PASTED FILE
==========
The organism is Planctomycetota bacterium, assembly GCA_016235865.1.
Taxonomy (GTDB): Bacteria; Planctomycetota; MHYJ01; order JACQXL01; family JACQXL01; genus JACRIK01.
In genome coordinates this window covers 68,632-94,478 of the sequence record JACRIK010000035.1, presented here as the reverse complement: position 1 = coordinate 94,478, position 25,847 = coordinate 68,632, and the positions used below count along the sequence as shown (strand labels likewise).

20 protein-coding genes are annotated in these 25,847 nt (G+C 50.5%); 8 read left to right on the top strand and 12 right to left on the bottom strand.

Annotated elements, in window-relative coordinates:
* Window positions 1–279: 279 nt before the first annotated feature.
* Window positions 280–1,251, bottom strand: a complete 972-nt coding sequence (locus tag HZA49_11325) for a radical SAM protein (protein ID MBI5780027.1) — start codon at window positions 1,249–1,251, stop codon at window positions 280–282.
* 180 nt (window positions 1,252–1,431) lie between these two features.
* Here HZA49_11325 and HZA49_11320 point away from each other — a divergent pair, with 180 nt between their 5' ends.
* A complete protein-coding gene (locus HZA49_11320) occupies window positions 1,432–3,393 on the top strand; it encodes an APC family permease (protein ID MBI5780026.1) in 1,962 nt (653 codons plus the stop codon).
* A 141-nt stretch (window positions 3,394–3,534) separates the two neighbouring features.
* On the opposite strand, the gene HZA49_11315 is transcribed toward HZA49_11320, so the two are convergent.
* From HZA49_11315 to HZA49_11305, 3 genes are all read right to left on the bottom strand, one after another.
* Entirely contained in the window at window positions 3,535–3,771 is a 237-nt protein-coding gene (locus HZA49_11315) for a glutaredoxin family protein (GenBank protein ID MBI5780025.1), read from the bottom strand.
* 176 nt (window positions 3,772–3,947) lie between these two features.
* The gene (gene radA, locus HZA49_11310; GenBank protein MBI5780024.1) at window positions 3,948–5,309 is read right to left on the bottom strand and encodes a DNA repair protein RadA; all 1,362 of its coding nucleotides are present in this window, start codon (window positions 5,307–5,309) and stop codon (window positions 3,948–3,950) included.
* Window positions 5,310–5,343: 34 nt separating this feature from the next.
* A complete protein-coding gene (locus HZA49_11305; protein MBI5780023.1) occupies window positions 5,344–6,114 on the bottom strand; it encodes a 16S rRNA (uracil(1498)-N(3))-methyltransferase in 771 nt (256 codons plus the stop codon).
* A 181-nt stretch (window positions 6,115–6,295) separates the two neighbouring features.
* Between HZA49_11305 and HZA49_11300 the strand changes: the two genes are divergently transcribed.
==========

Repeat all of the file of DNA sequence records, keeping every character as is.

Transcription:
The organism is Planctomycetota bacterium, assembly GCA_016235865.1.
Taxonomy (GTDB): Bacteria; Planctomycetota; MHYJ01; order JACQXL01; family JACQXL01; genus JACRIK01.
In genome coordinates this window covers 68,632-94,478 of the sequence record JACRIK010000035.1, presented here as the reverse complement: position 1 = coordinate 94,478, position 25,847 = coordinate 68,632, and the positions used below count along the sequence as shown (strand labels likewise).

20 protein-coding genes are annotated in these 25,847 nt (G+C 50.5%); 8 read left to right on the top strand and 12 right to left on the bottom strand.

Annotated elements, in window-relative coordinates:
* Window positions 1–279: 279 nt before the first annotated feature.
* Window positions 280–1,251, bottom strand: a complete 972-nt coding sequence (locus tag HZA49_11325) for a radical SAM protein (protein ID MBI5780027.1) — start codon at window positions 1,249–1,251, stop codon at window positions 280–282.
* 180 nt (window positions 1,252–1,431) lie between these two features.
* Here HZA49_11325 and HZA49_11320 point away from each other — a divergent pair, with 180 nt between their 5' ends.
* A complete protein-coding gene (locus HZA49_11320) occupies window positions 1,432–3,393 on the top strand; it encodes an APC family permease (protein ID MBI5780026.1) in 1,962 nt (653 codons plus the stop codon).
* A 141-nt stretch (window positions 3,394–3,534) separates the two neighbouring features.
* On the opposite strand, the gene HZA49_11315 is transcribed toward HZA49_11320, so the two are convergent.
* From HZA49_11315 to HZA49_11305, 3 genes are all read right to left on the bottom strand, one after another.
* Entirely contained in the window at window positions 3,535–3,771 is a 237-nt protein-coding gene (locus HZA49_11315) for a glutaredoxin family protein (GenBank protein ID MBI5780025.1), read from the bottom strand.
* 176 nt (window positions 3,772–3,947) lie between these two features.
* The gene (gene radA, locus HZA49_11310; GenBank protein MBI5780024.1) at window positions 3,948–5,309 is read right to left on the bottom strand and encodes a DNA repair protein RadA; all 1,362 of its coding nucleotides are present in this window, start codon (window positions 5,307–5,309) and stop codon (window positions 3,948–3,950) included.
* Window positions 5,310–5,343: 34 nt separating this feature from the next.
* A complete protein-coding gene (locus HZA49_11305; protein MBI5780023.1) occupies window positions 5,344–6,114 on the bottom strand; it encodes a 16S rRNA (uracil(1498)-N(3))-methyltransferase in 771 nt (256 codons plus the stop codon).
* A 181-nt stretch (window positions 6,115–6,295) separates the two neighbouring features.
* Between HZA49_11305 and HZA49_11300 the strand changes: the two genes are divergently transcribed.